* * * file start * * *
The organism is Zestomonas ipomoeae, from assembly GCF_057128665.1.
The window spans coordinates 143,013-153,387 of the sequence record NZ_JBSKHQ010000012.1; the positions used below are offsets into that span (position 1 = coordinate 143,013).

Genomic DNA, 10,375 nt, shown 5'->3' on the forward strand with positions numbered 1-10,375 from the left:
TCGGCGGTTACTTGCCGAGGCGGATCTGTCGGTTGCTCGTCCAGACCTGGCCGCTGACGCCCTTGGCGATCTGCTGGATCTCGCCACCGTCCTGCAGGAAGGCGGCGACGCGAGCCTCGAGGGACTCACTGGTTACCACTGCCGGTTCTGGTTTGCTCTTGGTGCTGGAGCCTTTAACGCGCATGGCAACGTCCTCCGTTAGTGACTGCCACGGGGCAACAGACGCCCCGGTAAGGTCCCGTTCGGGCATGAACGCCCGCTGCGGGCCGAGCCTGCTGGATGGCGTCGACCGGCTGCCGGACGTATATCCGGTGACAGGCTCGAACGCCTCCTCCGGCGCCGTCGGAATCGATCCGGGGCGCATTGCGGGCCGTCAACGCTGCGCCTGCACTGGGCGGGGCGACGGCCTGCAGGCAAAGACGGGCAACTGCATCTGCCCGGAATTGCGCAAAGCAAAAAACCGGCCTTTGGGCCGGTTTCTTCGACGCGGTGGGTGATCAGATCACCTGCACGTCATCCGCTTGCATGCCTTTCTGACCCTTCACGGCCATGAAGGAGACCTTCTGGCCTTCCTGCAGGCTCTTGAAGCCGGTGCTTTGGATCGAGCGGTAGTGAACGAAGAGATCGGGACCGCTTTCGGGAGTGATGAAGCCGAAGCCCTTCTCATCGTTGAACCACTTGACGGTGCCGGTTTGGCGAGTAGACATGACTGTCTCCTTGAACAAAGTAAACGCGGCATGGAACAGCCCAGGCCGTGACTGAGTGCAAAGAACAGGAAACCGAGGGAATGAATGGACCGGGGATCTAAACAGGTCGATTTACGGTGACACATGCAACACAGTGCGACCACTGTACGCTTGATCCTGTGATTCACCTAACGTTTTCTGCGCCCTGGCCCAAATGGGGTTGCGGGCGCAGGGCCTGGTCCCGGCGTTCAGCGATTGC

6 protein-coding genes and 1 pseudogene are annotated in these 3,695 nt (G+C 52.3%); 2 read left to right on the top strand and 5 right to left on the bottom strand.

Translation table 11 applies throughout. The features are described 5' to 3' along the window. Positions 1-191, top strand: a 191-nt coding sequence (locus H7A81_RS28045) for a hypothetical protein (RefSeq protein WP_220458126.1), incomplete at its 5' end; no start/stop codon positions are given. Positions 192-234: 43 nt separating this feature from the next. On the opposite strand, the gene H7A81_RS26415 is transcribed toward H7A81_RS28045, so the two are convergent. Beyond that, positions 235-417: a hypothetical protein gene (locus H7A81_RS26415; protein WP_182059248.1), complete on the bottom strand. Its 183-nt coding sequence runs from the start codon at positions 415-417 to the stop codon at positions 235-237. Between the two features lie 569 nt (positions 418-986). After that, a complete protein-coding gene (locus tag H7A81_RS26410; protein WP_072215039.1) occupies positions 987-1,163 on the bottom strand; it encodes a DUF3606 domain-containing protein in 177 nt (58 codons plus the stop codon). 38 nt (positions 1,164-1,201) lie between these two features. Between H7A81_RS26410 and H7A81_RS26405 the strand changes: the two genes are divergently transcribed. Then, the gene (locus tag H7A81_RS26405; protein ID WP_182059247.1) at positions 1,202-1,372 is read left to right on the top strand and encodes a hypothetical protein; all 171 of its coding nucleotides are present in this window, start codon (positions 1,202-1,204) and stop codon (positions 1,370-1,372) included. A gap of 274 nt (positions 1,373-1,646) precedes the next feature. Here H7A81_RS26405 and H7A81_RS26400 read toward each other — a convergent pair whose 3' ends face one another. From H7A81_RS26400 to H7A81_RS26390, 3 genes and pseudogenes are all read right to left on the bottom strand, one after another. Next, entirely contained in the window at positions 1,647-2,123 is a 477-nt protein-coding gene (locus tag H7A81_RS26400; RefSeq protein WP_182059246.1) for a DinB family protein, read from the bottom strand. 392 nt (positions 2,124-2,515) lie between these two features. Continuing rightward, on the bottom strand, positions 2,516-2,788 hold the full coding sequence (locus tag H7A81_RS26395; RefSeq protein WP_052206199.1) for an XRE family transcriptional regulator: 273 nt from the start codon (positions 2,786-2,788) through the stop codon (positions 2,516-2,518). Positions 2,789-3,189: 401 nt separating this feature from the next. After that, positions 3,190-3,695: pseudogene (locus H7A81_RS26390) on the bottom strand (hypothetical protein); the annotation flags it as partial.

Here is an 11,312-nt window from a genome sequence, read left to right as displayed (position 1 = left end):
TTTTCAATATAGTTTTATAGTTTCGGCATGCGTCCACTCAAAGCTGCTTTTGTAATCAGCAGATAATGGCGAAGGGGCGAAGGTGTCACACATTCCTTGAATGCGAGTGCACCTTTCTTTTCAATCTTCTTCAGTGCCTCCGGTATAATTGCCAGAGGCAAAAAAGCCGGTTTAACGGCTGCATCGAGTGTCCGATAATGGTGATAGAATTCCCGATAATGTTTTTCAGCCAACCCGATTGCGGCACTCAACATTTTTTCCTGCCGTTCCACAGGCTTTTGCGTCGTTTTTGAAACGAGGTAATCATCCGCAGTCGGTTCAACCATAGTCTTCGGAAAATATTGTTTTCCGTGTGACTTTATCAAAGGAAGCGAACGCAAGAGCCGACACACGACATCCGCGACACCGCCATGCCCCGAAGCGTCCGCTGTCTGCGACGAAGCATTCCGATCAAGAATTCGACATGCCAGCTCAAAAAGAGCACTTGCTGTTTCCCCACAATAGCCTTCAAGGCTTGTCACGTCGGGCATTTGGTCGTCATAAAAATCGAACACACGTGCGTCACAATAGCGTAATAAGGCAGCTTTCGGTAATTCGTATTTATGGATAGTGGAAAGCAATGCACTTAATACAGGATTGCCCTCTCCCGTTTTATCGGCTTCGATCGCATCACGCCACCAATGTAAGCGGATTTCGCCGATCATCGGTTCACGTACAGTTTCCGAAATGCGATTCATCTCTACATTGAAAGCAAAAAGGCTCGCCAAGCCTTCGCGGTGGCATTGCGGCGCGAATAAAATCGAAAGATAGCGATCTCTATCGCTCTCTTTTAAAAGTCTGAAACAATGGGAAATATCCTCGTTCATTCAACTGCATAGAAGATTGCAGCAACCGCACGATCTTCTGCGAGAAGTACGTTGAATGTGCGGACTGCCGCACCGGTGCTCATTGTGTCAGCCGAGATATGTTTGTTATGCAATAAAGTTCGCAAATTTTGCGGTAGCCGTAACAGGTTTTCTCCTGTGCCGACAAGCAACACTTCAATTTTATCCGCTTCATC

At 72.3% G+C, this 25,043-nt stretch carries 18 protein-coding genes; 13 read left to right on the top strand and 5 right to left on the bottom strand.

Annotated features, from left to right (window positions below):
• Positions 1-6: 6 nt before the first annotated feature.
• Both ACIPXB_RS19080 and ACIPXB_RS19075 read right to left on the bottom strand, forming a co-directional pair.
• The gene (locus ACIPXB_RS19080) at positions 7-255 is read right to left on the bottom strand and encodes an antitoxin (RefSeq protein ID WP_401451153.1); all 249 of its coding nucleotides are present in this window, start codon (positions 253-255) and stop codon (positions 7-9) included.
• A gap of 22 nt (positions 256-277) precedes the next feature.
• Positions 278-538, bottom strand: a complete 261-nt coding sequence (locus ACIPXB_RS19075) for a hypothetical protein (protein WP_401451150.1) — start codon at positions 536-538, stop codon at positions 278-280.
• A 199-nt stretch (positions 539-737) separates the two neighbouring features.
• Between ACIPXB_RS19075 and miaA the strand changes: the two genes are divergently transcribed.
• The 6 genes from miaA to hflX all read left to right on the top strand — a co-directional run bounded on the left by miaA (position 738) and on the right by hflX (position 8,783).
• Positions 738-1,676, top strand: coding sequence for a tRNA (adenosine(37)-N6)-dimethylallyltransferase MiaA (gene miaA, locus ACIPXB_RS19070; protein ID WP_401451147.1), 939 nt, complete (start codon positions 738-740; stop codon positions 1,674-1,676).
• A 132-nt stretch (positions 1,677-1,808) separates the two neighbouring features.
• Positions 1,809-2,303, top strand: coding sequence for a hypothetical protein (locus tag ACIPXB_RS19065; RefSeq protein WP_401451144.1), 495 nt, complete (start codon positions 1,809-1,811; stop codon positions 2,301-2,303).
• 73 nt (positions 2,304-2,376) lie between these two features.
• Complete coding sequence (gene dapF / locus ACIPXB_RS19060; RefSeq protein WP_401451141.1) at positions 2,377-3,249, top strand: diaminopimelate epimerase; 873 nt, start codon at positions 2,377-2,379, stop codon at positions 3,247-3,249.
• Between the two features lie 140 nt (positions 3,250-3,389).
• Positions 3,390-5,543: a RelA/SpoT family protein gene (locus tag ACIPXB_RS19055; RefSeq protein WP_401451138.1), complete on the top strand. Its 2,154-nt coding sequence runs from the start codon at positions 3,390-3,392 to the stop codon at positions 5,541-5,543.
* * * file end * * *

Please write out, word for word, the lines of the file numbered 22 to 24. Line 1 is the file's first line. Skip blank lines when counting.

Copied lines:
• 73 nt (positions 2,304-2,376) lie between these two features.
• Complete coding sequence (gene dapF / locus ACIPXB_RS19060; RefSeq protein WP_401451141.1) at positions 2,377-3,249, top strand: diaminopimelate epimerase; 873 nt, start codon at positions 2,377-2,379, stop codon at positions 3,247-3,249.
• Between the two features lie 140 nt (positions 3,250-3,389).